“It’s that trial-and-error part, and that interaction with customers, that makes this job a lot of fun,” Kim says.
Besides turning out parts and prototypes for projects, students book time on the printer for incidental items.
One student learned enough about CAD files to print a replacement plug for a cellphone charger. Others made hearts for Valentine’s Day.
The Fortus arrived in the print centre thanks to a Waterloo partnership with two leaders in the 3D-printing business, Cimetrix Solutions and Stratasys Ltd. The print centre installed the unit for $100,000 — the amount it received as a grant from the DENSO North America Foundation.
It also has a relationship the Hyphen division of Christie Digital Systems Canada Inc., a company based in Kitchener. Students get reduced-cost access to Hyphen’s expertise and equipment in additive manufacturing.
“Anything they can’t do, we can probably do for them,” says Mark Barfoot, Hyphen’s managing director. Barfoot is a Waterloo mechanical engineering graduate (’98).
HOW IS WATERLOO USING 3D PRINTING?
For research and development
Porosity is a golden word in the Multi-Scale Additive Manufacturing Laboratory. Researchers use additive manufacturing to develop such things as gone and dental implants that closely match the real ones in form and function.
For parts and prototyping
A large 3D printer in Engineering 5 often runs around the clock, turning ideas that students and faculty have dreamed up into tangible plastic objects. Besides prototypes, output from the centre includes working parts that might end up in a robot rover or alternative-fuels vehicle.
To teach design
Additive manufacturing helps students at Waterloo’s School of Architecture, in Cambridge, experiment with shape. Shapes that don’t appear to work on paper sometimes do when they’re printed in 3D. Students can also test their ideas by printing plastic models of buildings and streetscapes.
To solve problems
Voltera Inc., a startup based in Waterloo’s Velocity Garage, uses conductive ink to make inexpensive, rigid circuit boards — without the toxicity of conventional, chemical-based processes. Device-makers can try different iterations of a circuit board without going broke. Although not 3D printing in the usual sense, it is rapid prototyping, and it is meant to be a desktop tool.
BETTER JOINTS, ONE STEP AT A TIME
Ehsan Toyserkani keeps a collection of items to demonstrate what additive manufacturing can do. The collection includes a manufactured vertebra and a tooth, and a small graceful sail made of metal — all printed by machines in the MSAM lab down the hall from his office.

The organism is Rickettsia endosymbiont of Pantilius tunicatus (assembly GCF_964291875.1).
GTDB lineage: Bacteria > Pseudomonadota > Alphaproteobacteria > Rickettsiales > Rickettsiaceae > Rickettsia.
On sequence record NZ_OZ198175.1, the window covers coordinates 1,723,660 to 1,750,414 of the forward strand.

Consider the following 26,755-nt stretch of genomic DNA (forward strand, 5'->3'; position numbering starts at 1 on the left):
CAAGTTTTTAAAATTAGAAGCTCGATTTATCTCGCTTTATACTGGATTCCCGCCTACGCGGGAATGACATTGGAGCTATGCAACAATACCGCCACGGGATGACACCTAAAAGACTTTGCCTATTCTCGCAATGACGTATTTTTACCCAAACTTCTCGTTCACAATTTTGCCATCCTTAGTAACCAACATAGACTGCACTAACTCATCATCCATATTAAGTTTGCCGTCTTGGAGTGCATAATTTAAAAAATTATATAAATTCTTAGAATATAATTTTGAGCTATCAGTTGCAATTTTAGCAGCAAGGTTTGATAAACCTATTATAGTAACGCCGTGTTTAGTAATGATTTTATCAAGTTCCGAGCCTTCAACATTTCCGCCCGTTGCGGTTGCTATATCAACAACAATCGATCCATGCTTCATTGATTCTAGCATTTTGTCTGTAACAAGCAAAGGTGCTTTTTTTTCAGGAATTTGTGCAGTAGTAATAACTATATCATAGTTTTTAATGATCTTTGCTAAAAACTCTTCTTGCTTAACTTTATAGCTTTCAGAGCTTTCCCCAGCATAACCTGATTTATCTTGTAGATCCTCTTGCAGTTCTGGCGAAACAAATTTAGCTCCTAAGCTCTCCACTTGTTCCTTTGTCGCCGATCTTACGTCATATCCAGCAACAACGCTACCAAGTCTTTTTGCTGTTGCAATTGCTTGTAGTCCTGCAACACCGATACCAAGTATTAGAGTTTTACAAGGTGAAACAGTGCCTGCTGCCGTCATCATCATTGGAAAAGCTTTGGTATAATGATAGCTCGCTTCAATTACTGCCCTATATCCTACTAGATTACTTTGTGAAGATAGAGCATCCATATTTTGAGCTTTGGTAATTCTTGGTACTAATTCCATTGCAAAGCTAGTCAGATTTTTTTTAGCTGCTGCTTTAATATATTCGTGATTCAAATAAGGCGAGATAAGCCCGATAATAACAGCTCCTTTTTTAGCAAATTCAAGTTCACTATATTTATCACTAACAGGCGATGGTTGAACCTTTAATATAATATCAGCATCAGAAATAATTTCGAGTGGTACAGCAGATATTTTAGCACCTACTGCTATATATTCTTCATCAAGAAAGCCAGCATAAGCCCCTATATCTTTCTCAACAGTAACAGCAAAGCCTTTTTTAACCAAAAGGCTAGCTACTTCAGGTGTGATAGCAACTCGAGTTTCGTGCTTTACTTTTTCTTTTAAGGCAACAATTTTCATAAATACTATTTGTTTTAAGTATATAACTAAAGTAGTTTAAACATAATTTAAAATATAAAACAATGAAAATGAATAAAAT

Doctoral candidate Ahmad Basalah works with titanium to 3D print porous scaffolds for rebuilding tissue.
“My ultimate goal is to build a whole porous knee replacement,” he says.
A better dental implant might be the outcome of the research Farid Behzadian, a master’s student, does at the lab.
Recently graduated and exploring her options in 2008, Vlasea took up an invitation from Toyserkani to check into a project run by the University of Toronto and Mount Sinai Hospital. The University of Guelph, McMaster University and Queen’s University in Kingston are also partners.
Vlasea used her background in engineering to build a 3D printer that makes skeletal parts with remarkable bone-like features, from a porous surface to nutrient-carrying tubes and channels inside.
Using ultraviolet light and a binding agent, the process fuses powdered calcium polyphosphate into a biodegradable scaffold with intricate internal porous features. The aim is to have bone cells migrate into the implanted scaffold, the way coral forms on a shipwreck.
As the cells replace the compound, a natural, better-fitting part takes shape. So far, testing has been limited to animals.
Researchers also want cartilage cells to latch onto the surface, creating a more compatible interface between the manufactured joint and the natural bone and cartilage that surrounds it.
Conventional joint replacements using plastics, metals and ceramics relieve pain and restore mobility, but they don’t work forever. Hip replacements typically last 10-15 years, according to the Canadian Joint Replacement Registry.
Each tweak of her process, each new part the printer turns out, moves Vlasea closer to scaffolds that more precisely mimic natural bone.
“I am very happy about how things turned out because of three reasons. I got to work with an amazing interdisciplinary group. I am now involved in the additive manufacturing wave that is sweeping technology across a multitude of sectors. I got to use my engineering skills to build a 3D-printing machine. How cool is that?”MIHAELA VLASEA
WHERE IS 3D PRINTING TAKING US?
Three-dimensional printers are now small enough to sit on a desk, but does that mean everybody will want one?
Mark Barfoot has his doubts. The managing director of Hyphen, a Kitchener-based service that offers businesses— and University of Waterloo students — its expertise in 3D printing, Barfoot sees another scenario: The neighbourhood print shop.
“That’s more the model that I would see, where someone would go to a service place,” he says. “They bring in their part and somebody either scans it, or models it for them, and prints it.”
But, he says, there is no question 3D printing — additive manufacturing as it also known — creates opportunities while it changes the way things are developed and manufactured.
Not that long ago, the talk about 3D printing focused on what it could do for rapid prototyping, Barfoot says. Now, with the wide range of materials it can use — and the precision it delivers — additive manufacturing is seen as the answer to low-run production needs.
Ehsan Toyserkani, the University of Waterloo professor in charge of the Multi-Scale Additive Manufacturing Laboratory in Engineering 5, sees additive manufacturing as complementing conventional mass production or filling niches that mass production misses.
Additive manufacturing enjoys advantages, he says, in its ability to cut the cost of prototyping, make complex objects that can’t be stamped or cast, and reduce energy waste.
In “Disruptive manufacturing: The effects of 3D printing,” Deloitte LLP consultant Benjamin Grynol writes “3D printing will potentially have a greater impact on the world over the next 20 years than all of the innovations from the Industrial Revolution combined.”
Industries that overlook additive manufacturing, Grynol contends, will face competition not only from more-adaptive companies but from inventive consumers using the technology at home or elsewhere. New business opportunities will surface as 3D printing becomes more accessible, he adds.
“To fully capitalize on these opportunities, governments may choose to make 3D printing widely accessible within free public service locations, such as schools and libraries,” Grynol writes in his report.